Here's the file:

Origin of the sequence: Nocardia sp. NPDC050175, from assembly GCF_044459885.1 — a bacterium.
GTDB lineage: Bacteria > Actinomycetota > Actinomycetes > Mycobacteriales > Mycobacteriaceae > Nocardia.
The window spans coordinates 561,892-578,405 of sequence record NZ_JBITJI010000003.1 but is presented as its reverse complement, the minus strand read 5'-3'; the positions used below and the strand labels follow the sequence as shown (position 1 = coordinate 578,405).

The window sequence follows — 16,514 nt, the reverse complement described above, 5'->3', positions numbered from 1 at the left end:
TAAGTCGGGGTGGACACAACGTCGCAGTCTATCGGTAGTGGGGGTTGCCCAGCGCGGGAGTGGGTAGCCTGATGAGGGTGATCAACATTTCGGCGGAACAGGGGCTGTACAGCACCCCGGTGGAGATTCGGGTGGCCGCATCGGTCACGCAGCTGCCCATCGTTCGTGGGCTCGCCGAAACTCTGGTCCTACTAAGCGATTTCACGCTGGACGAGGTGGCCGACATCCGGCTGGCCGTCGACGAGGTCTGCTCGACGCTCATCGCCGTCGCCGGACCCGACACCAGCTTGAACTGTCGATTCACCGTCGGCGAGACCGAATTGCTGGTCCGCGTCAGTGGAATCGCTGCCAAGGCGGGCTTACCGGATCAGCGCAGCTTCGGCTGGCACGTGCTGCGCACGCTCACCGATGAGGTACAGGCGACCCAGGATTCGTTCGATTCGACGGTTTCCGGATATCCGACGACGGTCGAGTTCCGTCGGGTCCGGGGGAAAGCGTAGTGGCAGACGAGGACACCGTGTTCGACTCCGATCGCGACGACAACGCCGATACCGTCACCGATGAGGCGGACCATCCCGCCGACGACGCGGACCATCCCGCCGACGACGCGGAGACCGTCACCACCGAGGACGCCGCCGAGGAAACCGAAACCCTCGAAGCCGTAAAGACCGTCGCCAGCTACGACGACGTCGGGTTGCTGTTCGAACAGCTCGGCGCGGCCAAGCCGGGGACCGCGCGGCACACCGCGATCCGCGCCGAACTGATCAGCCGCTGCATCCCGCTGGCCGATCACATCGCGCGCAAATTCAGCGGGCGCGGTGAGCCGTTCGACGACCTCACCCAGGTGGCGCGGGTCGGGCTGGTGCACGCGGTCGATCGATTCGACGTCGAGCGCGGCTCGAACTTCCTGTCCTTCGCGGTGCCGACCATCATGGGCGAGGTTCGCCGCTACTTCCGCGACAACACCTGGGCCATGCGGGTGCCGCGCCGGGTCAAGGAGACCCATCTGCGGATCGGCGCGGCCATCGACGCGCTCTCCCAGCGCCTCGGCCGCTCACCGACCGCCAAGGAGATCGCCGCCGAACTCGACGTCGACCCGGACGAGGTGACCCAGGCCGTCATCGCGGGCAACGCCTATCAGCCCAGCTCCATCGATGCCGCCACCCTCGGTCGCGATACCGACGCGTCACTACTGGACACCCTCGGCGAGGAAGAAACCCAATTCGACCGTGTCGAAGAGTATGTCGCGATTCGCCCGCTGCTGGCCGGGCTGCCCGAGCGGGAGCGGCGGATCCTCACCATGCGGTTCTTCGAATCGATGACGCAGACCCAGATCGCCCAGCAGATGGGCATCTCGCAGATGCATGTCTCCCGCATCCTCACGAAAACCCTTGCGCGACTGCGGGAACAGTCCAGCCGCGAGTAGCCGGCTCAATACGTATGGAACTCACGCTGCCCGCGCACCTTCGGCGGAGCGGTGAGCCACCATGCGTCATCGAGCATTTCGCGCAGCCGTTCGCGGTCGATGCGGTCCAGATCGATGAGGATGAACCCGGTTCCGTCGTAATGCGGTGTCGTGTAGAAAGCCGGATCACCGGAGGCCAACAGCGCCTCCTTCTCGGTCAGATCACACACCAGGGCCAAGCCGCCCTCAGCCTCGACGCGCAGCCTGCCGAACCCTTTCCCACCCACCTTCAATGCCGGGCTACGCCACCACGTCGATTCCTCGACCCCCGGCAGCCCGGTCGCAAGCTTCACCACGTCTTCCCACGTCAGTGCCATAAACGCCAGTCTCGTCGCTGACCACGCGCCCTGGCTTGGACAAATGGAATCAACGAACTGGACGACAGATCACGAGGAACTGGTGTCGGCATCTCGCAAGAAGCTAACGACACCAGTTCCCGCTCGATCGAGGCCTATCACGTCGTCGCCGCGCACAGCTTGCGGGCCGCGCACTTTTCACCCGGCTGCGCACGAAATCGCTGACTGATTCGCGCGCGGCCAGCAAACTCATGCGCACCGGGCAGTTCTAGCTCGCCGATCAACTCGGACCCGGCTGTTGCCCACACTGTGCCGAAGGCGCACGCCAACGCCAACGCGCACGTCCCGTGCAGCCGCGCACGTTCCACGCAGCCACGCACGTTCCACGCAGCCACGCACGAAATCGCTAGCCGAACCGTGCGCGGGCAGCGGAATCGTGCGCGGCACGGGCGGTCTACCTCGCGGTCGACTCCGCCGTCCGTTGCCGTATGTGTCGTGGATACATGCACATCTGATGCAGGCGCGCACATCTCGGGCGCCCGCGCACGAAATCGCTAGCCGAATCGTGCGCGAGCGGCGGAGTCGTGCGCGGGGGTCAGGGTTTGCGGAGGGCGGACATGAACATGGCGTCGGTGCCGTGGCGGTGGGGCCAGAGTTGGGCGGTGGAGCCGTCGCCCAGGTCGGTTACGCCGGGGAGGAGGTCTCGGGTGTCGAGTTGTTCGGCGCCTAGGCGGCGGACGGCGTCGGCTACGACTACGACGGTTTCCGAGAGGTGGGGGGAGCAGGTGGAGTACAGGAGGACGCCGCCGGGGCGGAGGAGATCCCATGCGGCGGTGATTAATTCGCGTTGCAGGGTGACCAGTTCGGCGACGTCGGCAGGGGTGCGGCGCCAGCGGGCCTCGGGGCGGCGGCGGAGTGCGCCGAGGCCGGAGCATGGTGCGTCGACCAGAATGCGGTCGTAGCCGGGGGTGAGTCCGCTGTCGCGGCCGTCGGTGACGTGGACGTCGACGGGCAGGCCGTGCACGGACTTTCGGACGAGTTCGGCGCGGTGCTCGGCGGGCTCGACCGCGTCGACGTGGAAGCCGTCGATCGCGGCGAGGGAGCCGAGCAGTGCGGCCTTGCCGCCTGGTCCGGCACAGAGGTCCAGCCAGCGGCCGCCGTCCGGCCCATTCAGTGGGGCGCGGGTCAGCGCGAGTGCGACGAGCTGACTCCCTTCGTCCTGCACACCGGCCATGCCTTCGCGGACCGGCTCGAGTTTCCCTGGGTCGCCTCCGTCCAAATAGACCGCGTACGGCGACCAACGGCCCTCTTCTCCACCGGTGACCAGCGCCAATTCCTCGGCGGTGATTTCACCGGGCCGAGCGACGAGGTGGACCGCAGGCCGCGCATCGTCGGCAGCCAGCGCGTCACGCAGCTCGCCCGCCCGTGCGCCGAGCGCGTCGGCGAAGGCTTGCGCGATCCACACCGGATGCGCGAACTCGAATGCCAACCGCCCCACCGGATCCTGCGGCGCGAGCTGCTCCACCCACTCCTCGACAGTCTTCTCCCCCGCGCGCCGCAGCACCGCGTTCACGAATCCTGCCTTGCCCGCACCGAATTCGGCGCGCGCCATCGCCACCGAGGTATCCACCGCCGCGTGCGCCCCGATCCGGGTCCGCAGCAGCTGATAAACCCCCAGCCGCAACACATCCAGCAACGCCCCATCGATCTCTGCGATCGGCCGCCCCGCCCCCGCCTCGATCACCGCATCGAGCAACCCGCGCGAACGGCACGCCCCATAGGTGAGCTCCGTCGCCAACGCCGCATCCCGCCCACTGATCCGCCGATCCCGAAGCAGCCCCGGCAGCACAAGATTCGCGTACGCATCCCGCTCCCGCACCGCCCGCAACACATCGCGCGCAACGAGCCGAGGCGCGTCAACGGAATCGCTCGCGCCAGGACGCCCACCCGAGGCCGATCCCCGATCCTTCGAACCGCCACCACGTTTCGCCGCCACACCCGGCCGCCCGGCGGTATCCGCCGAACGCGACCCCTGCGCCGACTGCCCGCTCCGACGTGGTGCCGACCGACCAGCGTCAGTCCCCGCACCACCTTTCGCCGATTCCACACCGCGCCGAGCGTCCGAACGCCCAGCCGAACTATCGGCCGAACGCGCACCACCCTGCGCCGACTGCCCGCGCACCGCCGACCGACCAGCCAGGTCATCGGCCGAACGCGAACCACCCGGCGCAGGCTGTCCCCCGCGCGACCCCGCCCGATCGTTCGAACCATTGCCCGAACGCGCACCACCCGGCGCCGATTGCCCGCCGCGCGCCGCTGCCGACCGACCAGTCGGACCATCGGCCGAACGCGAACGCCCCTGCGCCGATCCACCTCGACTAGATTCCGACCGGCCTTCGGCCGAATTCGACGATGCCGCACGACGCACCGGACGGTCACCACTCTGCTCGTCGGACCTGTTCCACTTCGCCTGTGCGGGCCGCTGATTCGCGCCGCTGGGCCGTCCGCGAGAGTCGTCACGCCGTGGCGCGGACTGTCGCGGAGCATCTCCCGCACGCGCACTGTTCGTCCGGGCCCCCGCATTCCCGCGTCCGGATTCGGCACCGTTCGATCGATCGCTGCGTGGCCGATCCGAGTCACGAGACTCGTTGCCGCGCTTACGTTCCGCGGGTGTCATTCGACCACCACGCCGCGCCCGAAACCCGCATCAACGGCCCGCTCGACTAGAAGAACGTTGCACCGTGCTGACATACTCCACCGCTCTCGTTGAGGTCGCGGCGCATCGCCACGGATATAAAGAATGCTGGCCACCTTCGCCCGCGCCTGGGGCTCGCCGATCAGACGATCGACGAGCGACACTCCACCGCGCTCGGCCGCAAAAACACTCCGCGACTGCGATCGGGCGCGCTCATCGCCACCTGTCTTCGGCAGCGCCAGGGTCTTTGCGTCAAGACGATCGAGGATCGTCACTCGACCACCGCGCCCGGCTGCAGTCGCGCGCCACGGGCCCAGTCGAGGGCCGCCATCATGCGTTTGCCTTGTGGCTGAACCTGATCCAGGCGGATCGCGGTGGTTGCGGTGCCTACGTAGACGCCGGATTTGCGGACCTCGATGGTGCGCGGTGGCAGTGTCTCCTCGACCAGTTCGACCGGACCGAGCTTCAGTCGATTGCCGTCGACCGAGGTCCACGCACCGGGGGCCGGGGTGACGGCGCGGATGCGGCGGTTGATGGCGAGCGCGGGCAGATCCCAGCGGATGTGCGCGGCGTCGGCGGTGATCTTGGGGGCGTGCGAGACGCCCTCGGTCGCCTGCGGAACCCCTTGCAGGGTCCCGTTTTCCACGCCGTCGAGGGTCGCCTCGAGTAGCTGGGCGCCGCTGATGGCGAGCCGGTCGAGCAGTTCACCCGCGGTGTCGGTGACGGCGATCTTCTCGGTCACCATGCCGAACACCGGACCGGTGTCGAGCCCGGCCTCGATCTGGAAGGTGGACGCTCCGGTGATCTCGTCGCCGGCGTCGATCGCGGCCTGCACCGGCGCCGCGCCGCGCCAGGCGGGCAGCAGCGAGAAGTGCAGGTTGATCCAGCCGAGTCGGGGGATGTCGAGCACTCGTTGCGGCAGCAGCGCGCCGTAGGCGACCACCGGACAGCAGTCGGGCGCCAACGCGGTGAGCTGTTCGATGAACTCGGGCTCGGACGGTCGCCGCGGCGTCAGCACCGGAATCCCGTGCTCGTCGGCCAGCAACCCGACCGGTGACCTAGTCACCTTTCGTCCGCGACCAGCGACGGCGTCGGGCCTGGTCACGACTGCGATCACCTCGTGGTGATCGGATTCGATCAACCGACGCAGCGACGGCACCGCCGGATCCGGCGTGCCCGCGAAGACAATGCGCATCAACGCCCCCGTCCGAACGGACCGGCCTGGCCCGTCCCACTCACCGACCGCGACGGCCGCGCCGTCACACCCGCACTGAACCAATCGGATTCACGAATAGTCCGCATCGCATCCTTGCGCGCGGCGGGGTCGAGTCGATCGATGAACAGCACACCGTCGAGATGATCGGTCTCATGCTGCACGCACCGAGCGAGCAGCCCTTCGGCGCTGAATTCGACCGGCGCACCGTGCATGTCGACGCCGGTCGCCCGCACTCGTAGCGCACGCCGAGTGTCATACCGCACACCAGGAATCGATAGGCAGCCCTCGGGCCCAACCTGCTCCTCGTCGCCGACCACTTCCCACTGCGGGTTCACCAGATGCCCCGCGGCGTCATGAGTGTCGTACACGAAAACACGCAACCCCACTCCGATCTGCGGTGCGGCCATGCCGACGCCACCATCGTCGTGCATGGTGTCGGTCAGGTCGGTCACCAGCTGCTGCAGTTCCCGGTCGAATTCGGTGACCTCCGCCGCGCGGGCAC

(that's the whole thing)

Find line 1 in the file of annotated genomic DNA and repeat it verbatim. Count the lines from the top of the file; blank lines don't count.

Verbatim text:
Origin of the sequence: Nocardia sp. NPDC050175, from assembly GCF_044459885.1 — a bacterium.